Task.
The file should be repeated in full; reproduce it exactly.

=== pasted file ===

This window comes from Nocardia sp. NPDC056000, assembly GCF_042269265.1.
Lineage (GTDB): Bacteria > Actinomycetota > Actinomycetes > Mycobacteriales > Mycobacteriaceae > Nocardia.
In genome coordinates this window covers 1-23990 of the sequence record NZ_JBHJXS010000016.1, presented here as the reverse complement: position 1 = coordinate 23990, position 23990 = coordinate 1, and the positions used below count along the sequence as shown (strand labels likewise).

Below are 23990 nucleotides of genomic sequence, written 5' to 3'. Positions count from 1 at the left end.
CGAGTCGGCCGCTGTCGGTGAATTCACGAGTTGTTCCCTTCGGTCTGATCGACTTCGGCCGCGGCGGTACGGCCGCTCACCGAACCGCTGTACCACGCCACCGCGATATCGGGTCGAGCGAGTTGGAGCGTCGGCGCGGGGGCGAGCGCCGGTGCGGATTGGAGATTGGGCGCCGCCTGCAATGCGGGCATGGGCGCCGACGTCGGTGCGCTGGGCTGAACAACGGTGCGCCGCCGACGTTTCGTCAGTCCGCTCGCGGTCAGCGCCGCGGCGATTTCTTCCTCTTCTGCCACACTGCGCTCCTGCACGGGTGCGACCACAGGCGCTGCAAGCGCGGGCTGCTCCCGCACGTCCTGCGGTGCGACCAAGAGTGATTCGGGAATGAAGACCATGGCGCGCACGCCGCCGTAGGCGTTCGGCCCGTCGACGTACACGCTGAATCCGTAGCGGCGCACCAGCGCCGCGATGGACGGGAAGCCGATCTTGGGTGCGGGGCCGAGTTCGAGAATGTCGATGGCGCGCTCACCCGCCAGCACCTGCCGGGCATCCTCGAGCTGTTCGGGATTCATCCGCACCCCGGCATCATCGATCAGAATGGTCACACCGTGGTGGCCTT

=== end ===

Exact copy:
This window comes from Nocardia sp. NPDC056000, assembly GCF_042269265.1.
Lineage (GTDB): Bacteria > Actinomycetota > Actinomycetes > Mycobacteriales > Mycobacteriaceae > Nocardia.
In genome coordinates this window covers 1-23990 of the sequence record NZ_JBHJXS010000016.1, presented here as the reverse complement: position 1 = coordinate 23990, position 23990 = coordinate 1, and the positions used below count along the sequence as shown (strand labels likewise).

Below are 23990 nucleotides of genomic sequence, written 5' to 3'. Positions count from 1 at the left end.
CGAGTCGGCCGCTGTCGGTGAATTCACGAGTTGTTCCCTTCGGTCTGATCGACTTCGGCCGCGGCGGTACGGCCGCTCACCGAACCGCTGTACCACGCCACCGCGATATCGGGTCGAGCGAGTTGGAGCGTCGGCGCGGGGGCGAGCGCCGGTGCGGATTGGAGATTGGGCGCCGCCTGCAATGCGGGCATGGGCGCCGACGTCGGTGCGCTGGGCTGAACAACGGTGCGCCGCCGACGTTTCGTCAGTCCGCTCGCGGTCAGCGCCGCGGCGATTTCTTCCTCTTCTGCCACACTGCGCTCCTGCACGGGTGCGACCACAGGCGCTGCAAGCGCGGGCTGCTCCCGCACGTCCTGCGGTGCGACCAAGAGTGATTCGGGAATGAAGACCATGGCGCGCACGCCGCCGTAGGCGTTCGGCCCGTCGACGTACACGCTGAATCCGTAGCGGCGCACCAGCGCCGCGATGGACGGGAAGCCGATCTTGGGTGCGGGGCCGAGTTCGAGAATGTCGATGGCGCGCTCACCCGCCAGCACCTGCCGGGCATCCTCGAGCTGTTCGGGATTCATCCGCACCCCGGCATCATCGATCAGAATGGTCACACCGTGGTGGCCTT